There are so many things to worry about when you go on vacation: Will anyone notice the streaks in your spray-on tan? Will all the booze you packed in your baggage put you over the weight limit?
According to Joanne Nosworthy, associate vice-president of account recovery and fraud management at TD Canada Trust, there's something else you should worry about: debit and credit card fraud.
Canadians carry a total of 69 million credit cards and 40 million debit cards in their wallets. Of those millions of cards, a small fraction of a per cent are misused by fraudsters. However, that's no reason to let your guard down, Ms. Nosworthy says. In many of these cases of card loss, the victims were away from home and distracted at the time of the theft.
"Often it does happen when you're on vacation because you're watching your kids to make sure they're not wandering off, you're watching the scenery around you, and I think you let your guard down a little bit when you're on vacation," she says.
Ms. Nosworthy recommends travellers avoid putting their wallets in their back pockets and be especially alert in crowded areas, where thieves are known to target tourists. "They will look for anything to distract you," she says.
She offers several other tips for keeping your cards safe:
Write down the card issuer's phone number. On the back of all credit and debit cards, there's a phone number to reach the issuer in case the card is lost or stolen. The card issuer can usually send you a replacement card within 24 hours or can direct you to a bank branch for immediate assistance. If you don't write down these numbers and the cards go missing, however, you won't know who to call and will lose valuable time.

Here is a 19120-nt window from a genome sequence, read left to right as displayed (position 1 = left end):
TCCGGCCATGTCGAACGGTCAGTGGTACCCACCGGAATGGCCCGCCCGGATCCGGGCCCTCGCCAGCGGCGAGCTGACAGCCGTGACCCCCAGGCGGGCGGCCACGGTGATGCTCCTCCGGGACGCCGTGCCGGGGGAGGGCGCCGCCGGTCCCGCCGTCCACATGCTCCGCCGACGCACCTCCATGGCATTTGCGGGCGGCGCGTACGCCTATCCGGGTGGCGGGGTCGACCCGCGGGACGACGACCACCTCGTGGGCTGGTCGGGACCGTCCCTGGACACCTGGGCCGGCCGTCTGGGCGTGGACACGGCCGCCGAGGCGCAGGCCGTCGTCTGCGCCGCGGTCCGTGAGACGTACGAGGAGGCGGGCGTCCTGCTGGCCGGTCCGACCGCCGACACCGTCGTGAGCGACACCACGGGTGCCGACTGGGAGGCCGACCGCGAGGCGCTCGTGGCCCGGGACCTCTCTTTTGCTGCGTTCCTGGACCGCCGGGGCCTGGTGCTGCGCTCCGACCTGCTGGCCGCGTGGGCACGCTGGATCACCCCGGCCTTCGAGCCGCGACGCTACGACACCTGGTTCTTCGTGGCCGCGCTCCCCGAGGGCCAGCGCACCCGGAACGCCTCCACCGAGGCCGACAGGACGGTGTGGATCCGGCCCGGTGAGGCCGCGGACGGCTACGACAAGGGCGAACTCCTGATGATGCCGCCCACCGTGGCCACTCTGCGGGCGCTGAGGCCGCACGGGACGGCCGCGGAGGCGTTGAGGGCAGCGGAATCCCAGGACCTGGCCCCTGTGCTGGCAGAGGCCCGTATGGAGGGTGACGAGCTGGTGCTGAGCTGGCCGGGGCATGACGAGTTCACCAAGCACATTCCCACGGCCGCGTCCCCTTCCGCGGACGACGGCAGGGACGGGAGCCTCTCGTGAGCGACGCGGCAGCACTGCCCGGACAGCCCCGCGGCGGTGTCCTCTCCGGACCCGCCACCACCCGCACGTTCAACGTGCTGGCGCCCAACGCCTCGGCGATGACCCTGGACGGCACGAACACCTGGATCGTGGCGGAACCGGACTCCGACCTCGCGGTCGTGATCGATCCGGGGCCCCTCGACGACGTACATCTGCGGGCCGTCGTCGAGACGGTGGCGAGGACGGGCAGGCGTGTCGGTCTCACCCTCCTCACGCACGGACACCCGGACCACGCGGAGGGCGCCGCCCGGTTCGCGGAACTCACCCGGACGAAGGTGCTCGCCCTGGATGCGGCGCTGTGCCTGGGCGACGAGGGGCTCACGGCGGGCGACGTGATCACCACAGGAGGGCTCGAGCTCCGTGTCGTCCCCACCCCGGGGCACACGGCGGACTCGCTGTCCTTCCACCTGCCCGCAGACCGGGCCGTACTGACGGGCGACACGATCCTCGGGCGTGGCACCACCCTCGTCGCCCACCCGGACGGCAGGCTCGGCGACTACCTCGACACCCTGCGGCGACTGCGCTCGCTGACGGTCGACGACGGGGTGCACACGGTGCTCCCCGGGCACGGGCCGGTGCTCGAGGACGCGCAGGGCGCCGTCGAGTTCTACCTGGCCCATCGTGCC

Protect your PIN. When conducting a transaction at an ATM or making a debit or credit card purchase, use your hand or body to shield the keypad when you enter your PIN, even if the device you are using has a visor.
Keep track of everything. Hang on to your receipts and keep them together. When your account statements arrive after returning home, review them to ensure all transactions and charges are correct.
Notify your card issuer. To discourage thieves from using stolen cards, your card issuer may deactivate your card if the usage is not according to your regular pattern. Prevent this by letting your issuer know you are going on vacation and will likely use your card more often.
Don't bring more than you need. You don't need a wallet full of credit and debit cards on vacation. Only take the essentials with you - 2 or 3 credit cards and your debit card should be enough.
Only bank where you feel comfortable. Conduct your ATM and debit transactions when and where you feel most secure.
If you've got it, don't flaunt it. Don't carry a lot of cash, and don't show off your credit or debit cards. Doing so may make you a target for fraudsters.
Put extra cards in the hotel safe. Having a source of cash on vacation is almost as important as protecting your passport, so don't carry all your cards with you while sightseeing. Keep at least one in a safe place.